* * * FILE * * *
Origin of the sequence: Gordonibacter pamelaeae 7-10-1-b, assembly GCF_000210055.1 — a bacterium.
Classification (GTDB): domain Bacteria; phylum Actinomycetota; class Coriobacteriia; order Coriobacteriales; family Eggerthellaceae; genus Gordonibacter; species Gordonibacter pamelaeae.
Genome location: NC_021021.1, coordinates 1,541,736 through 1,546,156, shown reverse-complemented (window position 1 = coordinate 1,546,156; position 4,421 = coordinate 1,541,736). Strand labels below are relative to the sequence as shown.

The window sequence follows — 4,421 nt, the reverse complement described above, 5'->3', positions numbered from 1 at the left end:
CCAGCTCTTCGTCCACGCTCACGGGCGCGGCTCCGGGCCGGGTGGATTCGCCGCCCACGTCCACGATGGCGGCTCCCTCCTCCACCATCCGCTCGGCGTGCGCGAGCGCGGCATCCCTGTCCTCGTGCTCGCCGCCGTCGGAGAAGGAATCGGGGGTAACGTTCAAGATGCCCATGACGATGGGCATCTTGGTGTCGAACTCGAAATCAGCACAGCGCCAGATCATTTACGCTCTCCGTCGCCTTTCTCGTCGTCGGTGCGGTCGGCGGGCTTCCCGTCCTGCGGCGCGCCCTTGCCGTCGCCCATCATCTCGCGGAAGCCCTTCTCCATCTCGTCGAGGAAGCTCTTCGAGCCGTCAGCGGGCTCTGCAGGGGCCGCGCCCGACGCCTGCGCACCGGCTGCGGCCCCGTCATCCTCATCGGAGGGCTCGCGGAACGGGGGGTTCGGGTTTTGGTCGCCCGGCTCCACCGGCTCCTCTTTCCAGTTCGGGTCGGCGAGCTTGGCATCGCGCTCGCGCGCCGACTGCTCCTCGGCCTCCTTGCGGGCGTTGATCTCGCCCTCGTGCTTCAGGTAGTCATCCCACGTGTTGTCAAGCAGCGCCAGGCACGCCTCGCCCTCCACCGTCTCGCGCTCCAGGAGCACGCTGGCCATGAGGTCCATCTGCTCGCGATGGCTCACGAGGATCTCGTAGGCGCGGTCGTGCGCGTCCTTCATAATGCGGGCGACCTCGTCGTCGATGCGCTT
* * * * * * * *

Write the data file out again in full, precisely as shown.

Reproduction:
Origin of the sequence: Gordonibacter pamelaeae 7-10-1-b, assembly GCF_000210055.1 — a bacterium.
Classification (GTDB): domain Bacteria; phylum Actinomycetota; class Coriobacteriia; order Coriobacteriales; family Eggerthellaceae; genus Gordonibacter; species Gordonibacter pamelaeae.
Genome location: NC_021021.1, coordinates 1,541,736 through 1,546,156, shown reverse-complemented (window position 1 = coordinate 1,546,156; position 4,421 = coordinate 1,541,736). Strand labels below are relative to the sequence as shown.

The window sequence follows — 4,421 nt, the reverse complement described above, 5'->3', positions numbered from 1 at the left end:
CCAGCTCTTCGTCCACGCTCACGGGCGCGGCTCCGGGCCGGGTGGATTCGCCGCCCACGTCCACGATGGCGGCTCCCTCCTCCACCATCCGCTCGGCGTGCGCGAGCGCGGCATCCCTGTCCTCGTGCTCGCCGCCGTCGGAGAAGGAATCGGGGGTAACGTTCAAGATGCCCATGACGATGGGCATCTTGGTGTCGAACTCGAAATCAGCACAGCGCCAGATCATTTACGCTCTCCGTCGCCTTTCTCGTCGTCGGTGCGGTCGGCGGGCTTCCCGTCCTGCGGCGCGCCCTTGCCGTCGCCCATCATCTCGCGGAAGCCCTTCTCCATCTCGTCGAGGAAGCTCTTCGAGCCGTCAGCGGGCTCTGCAGGGGCCGCGCCCGACGCCTGCGCACCGGCTGCGGCCCCGTCATCCTCATCGGAGGGCTCGCGGAACGGGGGGTTCGGGTTTTGGTCGCCCGGCTCCACCGGCTCCTCTTTCCAGTTCGGGTCGGCGAGCTTGGCATCGCGCTCGCGCGCCGACTGCTCCTCGGCCTCCTTGCGGGCGTTGATCTCGCCCTCGTGCTTCAGGTAGTCATCCCACGTGTTGTCAAGCAGCGCCAGGCACGCCTCGCCCTCCACCGTCTCGCGCTCCAGGAGCACGCTGGCCATGAGGTCCATCTGCTCGCGATGGCTCACGAGGATCTCGTAGGCGCGGTCGTGCGCGTCCTTCATAATGCGGGCGACCTCGTCGTCGATGCGCTT